The Member of Parliament for Dormaa East, Paul Apreku Twum-Barimah, has filed an urgent question in Parliament seeking to know the cost of charter flights used by the President John Dramani between 2013 and 2016.
The question is directed at the Minister for National Security.
It appears this is a response to a similar question filed earlier by NDC Member of Parliament for North Tongu, Samuel Okudzeto Ablakwa in respect of President Akufo-Addo’s recent foreign trips on a private jet.
Mr. Ablakwa had wanted the Finance Minister to answer that question, but after a long delay, the Minister told Parliament that the National Security Minister was better place to answer the question.
According to the Finance Minister, Mr. Ken Ofori-Atta, the President’s domestic and international travels are issues of the National Security Ministry and not the Ministry of Finance.
He also indicated that he did not make any specific releases to the Chief of Staff for the President’s trips to France, Belgium, and South Africa.
“Mr. Speaker, the President’s domestic and international travels are matters of National Security. The National Security Minister is best placed to furnish this Honourable House with the details needed.”
“In line with the 2021 judgment implementation instructions, the Ministry of Finance did not release any funds to the Chief of Staff, especially for His Excellency, the President’s trip to France, Belgium, and South Africa,” the Finance Minister.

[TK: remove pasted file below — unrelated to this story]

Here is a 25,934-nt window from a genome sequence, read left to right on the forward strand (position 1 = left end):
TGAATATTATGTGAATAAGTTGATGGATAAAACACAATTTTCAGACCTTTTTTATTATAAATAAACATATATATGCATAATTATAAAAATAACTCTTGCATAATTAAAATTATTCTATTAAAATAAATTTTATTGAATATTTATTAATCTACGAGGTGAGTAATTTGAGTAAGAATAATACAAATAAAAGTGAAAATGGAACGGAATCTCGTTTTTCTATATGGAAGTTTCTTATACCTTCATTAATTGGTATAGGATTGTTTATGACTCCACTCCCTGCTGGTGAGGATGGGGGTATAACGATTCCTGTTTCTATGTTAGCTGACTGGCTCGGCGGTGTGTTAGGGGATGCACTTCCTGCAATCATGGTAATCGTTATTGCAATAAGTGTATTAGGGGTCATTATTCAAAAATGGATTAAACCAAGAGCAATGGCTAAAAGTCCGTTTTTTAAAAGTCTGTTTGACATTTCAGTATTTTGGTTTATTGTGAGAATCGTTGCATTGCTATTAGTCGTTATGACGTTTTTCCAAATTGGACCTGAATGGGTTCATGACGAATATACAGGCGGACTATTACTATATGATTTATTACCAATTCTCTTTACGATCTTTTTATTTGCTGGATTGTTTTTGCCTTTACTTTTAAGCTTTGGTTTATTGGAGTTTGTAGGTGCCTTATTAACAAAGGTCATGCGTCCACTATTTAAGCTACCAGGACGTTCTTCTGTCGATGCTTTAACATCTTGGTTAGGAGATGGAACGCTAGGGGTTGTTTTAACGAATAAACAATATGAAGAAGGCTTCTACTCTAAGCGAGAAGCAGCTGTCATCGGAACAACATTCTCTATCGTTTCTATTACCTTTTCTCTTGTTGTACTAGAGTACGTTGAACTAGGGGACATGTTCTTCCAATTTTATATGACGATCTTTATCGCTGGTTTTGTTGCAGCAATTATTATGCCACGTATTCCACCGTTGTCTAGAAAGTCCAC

Mr. Twum-Barimah in an earlier interview said his question on former President Mahama’s travels, was necessary to establish over the period how much it has cost the country in terms of its presidents’ use of charter flights.
He says this will help the country take a decision on whether there is the need to buy a new presidential jet or to allow presidents to continue using private jets.
“I’ve filed the question to understand how much it cost this country between 2013 and 2016 when our president was on a series of travels moving on charter flights… I believe that it is important that we look at the situation and do a proper comparative analysis. If we are able to know the cost over the period up to this time, we will understand what position we should take, whether or not we should buy a new aircraft,” he said.
“My aim is that as a country we need to make a decision, but we can only make the decision if we have proper data,” he added.